Varies with drug


Reduces fever

Other Therapy: Corticosteroids are used only as a last resort; the use of bronchodila-tors is controversial.


Ongoing, continuous observation of the patency of the child's airway is essential to identify impending obstruction. Prop infants up on pillows or place them in an infant seat; older children should have the head of the bed elevated so that they are in Fowler's position. Usually, seriously and critically ill infants are hospitalized because their care at home is difficult. Hospitalized infants are usually elevated to a sitting position at 30 to 40 degrees with the neck extended at the same 30- to 40-degree angle.

Children should be allowed to rest as much as possible to conserve their energy; organize your interventions to limit disturbances. Provide age-appropriate activities. Crying increases the child's difficulty in breathing and should be limited if possible by comfort measures and the presence of the parents; parents should be allowed to hold and comfort the child as much as possible. If the child is in a cool mist tent, parents may need to be enclosed with the child, or the child may need to be held by the parents with the mist directed toward them. Children sense anxiety from their parents; if you support the parents in dealing with their anxiety and fear, the children are less fearful. Careful explanation of all procedures and allowing the parents to participate in the care of the child as much as possible help relieve the anxiety of both child and parents.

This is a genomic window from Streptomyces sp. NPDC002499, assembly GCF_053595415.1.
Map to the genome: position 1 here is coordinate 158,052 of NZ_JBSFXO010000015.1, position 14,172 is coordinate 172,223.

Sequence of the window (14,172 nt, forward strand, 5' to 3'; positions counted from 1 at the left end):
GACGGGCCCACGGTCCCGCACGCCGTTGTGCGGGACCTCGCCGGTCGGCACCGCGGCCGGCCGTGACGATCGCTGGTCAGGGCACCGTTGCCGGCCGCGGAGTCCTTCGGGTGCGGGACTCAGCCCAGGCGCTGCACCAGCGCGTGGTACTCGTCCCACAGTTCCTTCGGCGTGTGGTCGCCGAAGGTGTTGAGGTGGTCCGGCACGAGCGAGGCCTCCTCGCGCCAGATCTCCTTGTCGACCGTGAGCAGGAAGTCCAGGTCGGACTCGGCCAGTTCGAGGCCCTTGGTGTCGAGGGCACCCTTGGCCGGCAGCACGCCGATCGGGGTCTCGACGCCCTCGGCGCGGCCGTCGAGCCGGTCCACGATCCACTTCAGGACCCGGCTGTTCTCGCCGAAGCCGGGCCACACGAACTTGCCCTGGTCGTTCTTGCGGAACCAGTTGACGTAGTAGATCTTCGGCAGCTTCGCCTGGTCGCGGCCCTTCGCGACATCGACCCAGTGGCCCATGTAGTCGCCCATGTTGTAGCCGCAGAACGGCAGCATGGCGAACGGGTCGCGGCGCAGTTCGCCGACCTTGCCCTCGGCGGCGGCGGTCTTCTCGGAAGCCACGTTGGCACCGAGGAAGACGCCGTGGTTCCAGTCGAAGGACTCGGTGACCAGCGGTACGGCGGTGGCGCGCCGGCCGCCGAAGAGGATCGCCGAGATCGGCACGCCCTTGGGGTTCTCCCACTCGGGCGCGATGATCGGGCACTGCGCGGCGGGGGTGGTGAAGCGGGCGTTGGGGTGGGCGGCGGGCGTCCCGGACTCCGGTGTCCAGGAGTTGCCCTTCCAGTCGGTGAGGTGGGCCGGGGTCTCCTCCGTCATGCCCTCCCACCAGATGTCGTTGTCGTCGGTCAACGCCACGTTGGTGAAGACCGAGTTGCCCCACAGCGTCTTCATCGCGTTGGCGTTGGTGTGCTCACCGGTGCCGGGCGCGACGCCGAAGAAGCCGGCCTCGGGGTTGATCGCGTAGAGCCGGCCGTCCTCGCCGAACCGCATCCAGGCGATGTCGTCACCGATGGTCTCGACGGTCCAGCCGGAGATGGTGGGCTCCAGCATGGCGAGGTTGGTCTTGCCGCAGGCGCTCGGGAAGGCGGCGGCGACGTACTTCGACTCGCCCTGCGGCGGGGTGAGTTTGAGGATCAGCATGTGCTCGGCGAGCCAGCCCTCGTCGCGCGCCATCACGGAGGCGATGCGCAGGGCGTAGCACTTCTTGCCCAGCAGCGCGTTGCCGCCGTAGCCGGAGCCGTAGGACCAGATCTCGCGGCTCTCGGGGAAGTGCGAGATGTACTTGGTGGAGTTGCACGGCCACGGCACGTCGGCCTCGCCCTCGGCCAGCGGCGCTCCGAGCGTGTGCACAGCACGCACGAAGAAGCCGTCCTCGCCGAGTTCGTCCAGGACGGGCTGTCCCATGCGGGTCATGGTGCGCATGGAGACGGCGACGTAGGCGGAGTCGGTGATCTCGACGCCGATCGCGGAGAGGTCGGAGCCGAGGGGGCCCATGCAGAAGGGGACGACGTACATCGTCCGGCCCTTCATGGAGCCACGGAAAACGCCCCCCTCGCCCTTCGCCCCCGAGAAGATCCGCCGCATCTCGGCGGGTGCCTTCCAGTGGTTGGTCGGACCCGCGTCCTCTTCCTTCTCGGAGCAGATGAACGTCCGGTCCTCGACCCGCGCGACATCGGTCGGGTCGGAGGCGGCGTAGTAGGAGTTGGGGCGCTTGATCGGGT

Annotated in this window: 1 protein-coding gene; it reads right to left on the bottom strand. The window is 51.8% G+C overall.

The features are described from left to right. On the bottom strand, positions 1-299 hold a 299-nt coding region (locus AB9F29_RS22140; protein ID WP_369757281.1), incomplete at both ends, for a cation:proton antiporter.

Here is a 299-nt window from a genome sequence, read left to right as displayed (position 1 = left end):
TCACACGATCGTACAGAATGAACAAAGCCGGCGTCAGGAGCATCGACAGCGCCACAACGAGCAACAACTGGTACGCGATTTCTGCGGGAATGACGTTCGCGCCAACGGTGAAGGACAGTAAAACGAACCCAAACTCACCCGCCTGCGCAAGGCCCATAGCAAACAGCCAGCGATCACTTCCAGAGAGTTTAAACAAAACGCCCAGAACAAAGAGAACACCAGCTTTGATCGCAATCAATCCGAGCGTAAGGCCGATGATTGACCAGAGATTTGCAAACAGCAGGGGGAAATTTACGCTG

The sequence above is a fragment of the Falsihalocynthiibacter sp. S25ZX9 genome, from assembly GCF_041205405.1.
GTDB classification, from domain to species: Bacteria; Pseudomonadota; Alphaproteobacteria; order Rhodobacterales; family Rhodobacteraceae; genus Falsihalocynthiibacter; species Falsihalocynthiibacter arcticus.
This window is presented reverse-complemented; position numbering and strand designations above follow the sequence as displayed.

Provide adequate hydration to liquefy secretions and to replace fluid loss from increased sensible loss (increased respirations and fever). The child might also have a decreased fluid intake during the illness. Apply lubricant or ointment around the child's mouth and lips to decrease the irritation from secretions and mouth breathing.

158 Bronchitis

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Do Not Panic

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